Balucatherium most likely digested its food in its intestines. An animal which does this is termed a hind gut fermenter. This is the same type of digestion seen in present day rhinoceroses and elephants (seen on the right). This type of digestion is not as efficient as the process employed by ruminants, such as cows and giraffes, which have a four chambered stomach to serve as microbial vats. Ruminants swallow their food into one stomach where it can be stored and partially decomposed. The half digested food is then brought back up as cud for further chewing and then reswallowed. This allows the animal to obtain the maximum nutrient uptake from the food that it is eating.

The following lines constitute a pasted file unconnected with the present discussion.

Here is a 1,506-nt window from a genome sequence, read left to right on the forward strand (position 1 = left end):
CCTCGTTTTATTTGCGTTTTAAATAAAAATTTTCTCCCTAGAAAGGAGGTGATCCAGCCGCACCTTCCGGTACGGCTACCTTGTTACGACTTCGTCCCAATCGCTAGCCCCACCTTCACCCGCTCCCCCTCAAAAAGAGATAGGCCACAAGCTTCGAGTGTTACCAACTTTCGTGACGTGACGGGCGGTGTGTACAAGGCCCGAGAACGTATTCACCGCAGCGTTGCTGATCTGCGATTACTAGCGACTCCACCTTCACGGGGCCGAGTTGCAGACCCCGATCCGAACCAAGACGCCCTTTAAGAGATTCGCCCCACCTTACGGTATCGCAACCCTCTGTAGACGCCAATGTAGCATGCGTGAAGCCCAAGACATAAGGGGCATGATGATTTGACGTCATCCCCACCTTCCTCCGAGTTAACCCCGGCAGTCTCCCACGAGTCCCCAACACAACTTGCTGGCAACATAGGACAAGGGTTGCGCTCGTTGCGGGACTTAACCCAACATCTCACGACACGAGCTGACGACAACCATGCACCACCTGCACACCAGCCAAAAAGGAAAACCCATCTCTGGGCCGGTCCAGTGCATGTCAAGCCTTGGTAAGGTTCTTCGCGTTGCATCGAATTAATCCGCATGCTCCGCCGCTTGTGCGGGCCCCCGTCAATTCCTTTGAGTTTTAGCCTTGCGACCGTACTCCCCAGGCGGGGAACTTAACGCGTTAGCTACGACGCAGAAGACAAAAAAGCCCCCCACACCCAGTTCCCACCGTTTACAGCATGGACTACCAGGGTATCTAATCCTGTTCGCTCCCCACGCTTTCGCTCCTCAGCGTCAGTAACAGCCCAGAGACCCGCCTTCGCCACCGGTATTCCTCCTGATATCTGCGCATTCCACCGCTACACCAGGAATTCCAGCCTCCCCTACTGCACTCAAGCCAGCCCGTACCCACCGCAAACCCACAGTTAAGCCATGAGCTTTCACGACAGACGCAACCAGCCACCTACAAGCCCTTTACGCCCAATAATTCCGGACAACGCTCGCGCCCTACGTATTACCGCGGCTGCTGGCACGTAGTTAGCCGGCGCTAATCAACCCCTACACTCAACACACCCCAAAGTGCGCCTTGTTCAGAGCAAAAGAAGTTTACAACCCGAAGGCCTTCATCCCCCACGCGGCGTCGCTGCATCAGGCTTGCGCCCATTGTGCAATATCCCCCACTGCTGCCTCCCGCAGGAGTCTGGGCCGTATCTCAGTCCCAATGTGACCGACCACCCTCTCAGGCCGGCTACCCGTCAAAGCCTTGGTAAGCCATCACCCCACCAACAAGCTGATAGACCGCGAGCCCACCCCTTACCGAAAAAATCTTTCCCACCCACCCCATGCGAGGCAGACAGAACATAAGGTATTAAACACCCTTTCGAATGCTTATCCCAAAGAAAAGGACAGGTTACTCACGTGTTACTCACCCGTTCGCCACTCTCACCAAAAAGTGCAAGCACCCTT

Balucatherium on the other hand would have had but one chance to drain the food of as many nutrients as it could before it was passed.


(Above: Cows, ruminant digesters, possess four stomachs 
which aid in the metabolic process. This allows the cow to 
obtain the maximum amount of nutrients from its food)
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